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200 × 130 × 16 mm
240 pages
32 illustrations
01 Feb 2012
Critical Lives

Fyodor Dostoevsky Robert Bird

Crime and Punishment, The Brothers Karamazov, Demons, The Idiot – the complex and prolific Fyodor Dostoevsky (1821-1881) is responsible for some of our greatest literary works and most enduring characters. He is acknowledged by critics as a pre-eminent writer of psychological fiction and a precursor of twentieth-century existentialism.

Set in the troubled political and social world of nineteenth-century Russia, this book describes how Dostoevsky’s craving for social justice spurred his quest for innovative literary form. Robert Bird traces Dostoevsky’s path from being his impoverished family’s brightest hope to political rebellion and, finally, to becoming a writer who fought his battles through the printed word. Bird considers the period Dostoevsky spent in prison after his arrest and near-execution in 1849 and his subsequent exile with hard labour in Siberia, demonstrating how these gruelling experiences contributed to the writing of such unclassifiable fiction as Notes from Underground. This new critical interpretation of Dostoevsky’s work and biography will pique the interest of any lover of literature and Russian history.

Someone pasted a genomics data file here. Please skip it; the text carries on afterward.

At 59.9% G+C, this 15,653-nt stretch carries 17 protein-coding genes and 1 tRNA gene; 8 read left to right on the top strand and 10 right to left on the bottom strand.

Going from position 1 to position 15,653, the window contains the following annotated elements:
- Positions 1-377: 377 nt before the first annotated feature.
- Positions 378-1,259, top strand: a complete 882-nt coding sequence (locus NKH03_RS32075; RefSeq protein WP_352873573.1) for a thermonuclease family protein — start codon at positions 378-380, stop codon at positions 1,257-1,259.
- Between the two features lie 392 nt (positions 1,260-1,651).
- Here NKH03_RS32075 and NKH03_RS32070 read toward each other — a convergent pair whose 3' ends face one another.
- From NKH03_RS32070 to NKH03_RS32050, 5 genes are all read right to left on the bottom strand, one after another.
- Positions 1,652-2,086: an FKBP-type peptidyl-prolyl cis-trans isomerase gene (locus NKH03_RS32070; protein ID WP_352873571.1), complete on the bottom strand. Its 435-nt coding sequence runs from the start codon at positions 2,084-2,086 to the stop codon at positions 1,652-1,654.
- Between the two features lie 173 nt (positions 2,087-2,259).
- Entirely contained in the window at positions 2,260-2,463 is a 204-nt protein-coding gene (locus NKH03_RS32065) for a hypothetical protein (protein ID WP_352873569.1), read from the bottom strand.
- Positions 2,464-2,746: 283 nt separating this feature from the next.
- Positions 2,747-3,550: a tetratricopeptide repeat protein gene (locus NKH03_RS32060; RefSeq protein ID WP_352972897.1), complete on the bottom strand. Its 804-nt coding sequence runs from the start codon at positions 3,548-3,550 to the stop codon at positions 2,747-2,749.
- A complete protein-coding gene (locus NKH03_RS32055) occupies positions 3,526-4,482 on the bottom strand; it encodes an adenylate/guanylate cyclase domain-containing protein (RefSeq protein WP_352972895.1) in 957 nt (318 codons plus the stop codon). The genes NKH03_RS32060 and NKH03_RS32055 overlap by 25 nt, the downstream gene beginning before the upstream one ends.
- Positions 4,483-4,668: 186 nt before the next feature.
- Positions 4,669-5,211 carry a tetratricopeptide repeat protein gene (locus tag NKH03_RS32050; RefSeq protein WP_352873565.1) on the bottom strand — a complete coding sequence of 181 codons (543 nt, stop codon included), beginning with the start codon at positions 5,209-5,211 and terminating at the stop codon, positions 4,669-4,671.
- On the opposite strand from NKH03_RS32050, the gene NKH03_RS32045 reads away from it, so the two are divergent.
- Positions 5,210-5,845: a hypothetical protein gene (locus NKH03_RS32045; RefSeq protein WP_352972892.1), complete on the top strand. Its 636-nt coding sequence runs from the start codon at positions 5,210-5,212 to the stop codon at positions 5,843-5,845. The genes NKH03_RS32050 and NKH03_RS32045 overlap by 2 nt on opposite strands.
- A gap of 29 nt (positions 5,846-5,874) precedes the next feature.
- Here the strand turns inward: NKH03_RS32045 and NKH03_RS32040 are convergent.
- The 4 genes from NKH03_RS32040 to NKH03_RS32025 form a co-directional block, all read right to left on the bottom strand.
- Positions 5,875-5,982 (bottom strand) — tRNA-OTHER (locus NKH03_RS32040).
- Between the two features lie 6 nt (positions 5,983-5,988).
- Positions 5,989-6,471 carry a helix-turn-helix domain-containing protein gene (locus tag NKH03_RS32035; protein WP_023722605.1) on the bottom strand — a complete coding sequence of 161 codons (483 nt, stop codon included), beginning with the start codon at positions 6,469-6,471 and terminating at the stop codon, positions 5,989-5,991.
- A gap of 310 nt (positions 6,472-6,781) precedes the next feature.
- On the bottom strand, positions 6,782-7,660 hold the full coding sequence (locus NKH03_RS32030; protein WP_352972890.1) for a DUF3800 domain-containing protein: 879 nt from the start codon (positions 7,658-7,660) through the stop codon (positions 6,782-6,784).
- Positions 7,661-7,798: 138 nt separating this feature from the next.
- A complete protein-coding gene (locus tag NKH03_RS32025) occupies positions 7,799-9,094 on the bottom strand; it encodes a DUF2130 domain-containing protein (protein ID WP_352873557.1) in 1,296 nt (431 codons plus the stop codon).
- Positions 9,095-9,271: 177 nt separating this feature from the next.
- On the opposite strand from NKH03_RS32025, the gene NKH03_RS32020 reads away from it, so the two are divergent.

‘Writing a biography of Dostoevskii after Joseph Franks acclaimed five-volume Dostoevsky was always going to present a significant challenge, and Robert Birds lively and well-illustrated study of the authors life and work for the Critical Lives series in no way attempts to replicate the comprehensive nature of its illustrious predecessor. Instead it presents a concise and allusive approach that integrates Dostoevskiis writing successfully with key episodes from his life, and poses questions designed to take the reader back to the text, rather than providing simple answers that could only be glib in the limited space available . . . a useful and readable introduction to an enormous subject that perhaps could never be adequately squeezed into a work of this length, while also offering thought-provoking insights to pique the interest of the specialist.’ — Modern Language Review

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Robert Bird is Associate Professor in the Department of Slavic Languages and Literatures at the University of Chicago and is the author of several books including Andrei Rublev (2005) and Andrei Tarkovsky: Elements of Cinema (Reaktion, 2008).

Introduction: Faces of Dostoevsky
1. A Noble Vocation
2. Ten Years of Silence
3. The Name
4. The Wager
5. In Suspense
6. Dreams and Demons
7. Gestures of Engagement
8. Pilgrimage
Epilogue: The Convict

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Photo Acknowledgements